The Oyunuma River Foot Bath offers a unique experience of being able to enjoy a natural hot spring right at its source in the middle of a forest. A truly authentic experience! The water temperature here is actually cooler than I expected it to be. If you been to a man made bath, you will be used to waters ranging from 37 degrees to 39 degrees. These waters would have likely been artificially heated back up to achieve such temperatures. Here, the foot bath feels slightly cooler than that. Well, maybe slightly above body temperature? I do suggest testing the water first before dipping in just in case sudden volcanic activity had heated the water up. The water depth here is shallow and you can wade in the river barefooted. Look out for the plastic sheets available on a nearby rack that you can sit on if you don’t want to get your pants wet or dirty.







From the foot baths, it’s about a 10 minutes’ walk back to the edge of the town. Along the way, you may notice tourists bringing their own towels and making their way to the foot baths. If your accommodations are close to the edge of town, you can always consider popping by again later in the evening or early in the morning for a quiet soak.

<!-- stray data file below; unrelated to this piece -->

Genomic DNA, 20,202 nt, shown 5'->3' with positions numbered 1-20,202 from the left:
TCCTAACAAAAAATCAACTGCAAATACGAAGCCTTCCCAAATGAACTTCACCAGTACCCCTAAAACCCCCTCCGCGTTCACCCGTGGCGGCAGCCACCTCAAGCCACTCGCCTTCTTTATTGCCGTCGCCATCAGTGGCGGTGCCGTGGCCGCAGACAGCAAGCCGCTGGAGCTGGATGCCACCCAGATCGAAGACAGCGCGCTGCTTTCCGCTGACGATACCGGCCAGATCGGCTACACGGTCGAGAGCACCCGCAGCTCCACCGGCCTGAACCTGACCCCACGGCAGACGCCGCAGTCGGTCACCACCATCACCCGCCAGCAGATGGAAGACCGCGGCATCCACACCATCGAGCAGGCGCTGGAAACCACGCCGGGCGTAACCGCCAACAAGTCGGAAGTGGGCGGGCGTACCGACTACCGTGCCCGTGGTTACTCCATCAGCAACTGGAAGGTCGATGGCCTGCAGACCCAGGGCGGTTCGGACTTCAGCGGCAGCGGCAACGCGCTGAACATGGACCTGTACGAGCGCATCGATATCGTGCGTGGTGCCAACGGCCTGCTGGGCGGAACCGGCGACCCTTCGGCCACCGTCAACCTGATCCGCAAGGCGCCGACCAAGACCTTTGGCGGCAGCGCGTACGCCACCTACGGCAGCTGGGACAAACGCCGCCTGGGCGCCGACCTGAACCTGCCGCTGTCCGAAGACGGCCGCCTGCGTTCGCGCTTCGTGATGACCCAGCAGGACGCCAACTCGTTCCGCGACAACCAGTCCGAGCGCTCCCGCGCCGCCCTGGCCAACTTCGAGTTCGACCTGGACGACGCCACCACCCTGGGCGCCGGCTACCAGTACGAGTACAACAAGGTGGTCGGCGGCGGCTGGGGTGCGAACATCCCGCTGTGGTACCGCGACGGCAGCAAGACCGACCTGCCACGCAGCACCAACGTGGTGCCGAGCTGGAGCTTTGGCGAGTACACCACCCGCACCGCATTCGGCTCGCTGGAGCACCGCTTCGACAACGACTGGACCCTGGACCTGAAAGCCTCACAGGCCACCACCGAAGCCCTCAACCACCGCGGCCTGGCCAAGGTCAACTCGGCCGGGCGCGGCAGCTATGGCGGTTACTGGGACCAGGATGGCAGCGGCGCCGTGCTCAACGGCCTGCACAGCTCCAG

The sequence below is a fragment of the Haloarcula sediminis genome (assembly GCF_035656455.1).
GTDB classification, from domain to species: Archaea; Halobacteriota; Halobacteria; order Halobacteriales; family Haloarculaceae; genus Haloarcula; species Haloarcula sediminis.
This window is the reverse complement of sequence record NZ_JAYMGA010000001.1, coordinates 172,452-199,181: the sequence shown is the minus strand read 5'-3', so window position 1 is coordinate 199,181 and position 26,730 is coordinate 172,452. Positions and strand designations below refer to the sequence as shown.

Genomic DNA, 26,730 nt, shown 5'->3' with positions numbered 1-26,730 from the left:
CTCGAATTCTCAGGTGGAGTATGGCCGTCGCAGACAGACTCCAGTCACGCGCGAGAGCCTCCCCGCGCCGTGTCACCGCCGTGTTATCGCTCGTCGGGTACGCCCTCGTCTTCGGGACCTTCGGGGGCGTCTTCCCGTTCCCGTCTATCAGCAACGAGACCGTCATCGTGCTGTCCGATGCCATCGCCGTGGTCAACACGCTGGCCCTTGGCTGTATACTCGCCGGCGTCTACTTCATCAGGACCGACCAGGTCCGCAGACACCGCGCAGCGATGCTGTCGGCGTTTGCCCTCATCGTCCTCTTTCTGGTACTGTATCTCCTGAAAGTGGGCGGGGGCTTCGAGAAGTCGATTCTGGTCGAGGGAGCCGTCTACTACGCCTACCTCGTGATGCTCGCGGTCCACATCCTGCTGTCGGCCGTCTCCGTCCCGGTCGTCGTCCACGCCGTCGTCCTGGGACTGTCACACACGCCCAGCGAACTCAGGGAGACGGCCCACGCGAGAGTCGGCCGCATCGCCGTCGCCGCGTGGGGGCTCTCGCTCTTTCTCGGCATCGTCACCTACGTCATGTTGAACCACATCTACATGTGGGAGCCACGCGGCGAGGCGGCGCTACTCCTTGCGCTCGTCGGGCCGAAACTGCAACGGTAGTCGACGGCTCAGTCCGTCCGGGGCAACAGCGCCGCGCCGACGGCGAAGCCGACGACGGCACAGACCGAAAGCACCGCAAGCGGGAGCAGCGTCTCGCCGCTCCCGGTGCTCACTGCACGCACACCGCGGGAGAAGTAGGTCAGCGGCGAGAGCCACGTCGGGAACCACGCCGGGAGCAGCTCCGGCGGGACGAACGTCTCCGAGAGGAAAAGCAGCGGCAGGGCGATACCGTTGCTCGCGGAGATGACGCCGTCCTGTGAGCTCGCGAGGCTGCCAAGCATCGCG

This is my 1 day itinerary for Noboribetsu covering all the must sees and must dos while in Noboribetsu. If time permits, you may consider including in a visit to the bear park (which was closed for inspections when I was there). As to my dinner, I will cover it in another post where I will review my stay at the Grand Hotel in Noboribetsu and also its half board service. Be sure to look out for it in the coming days.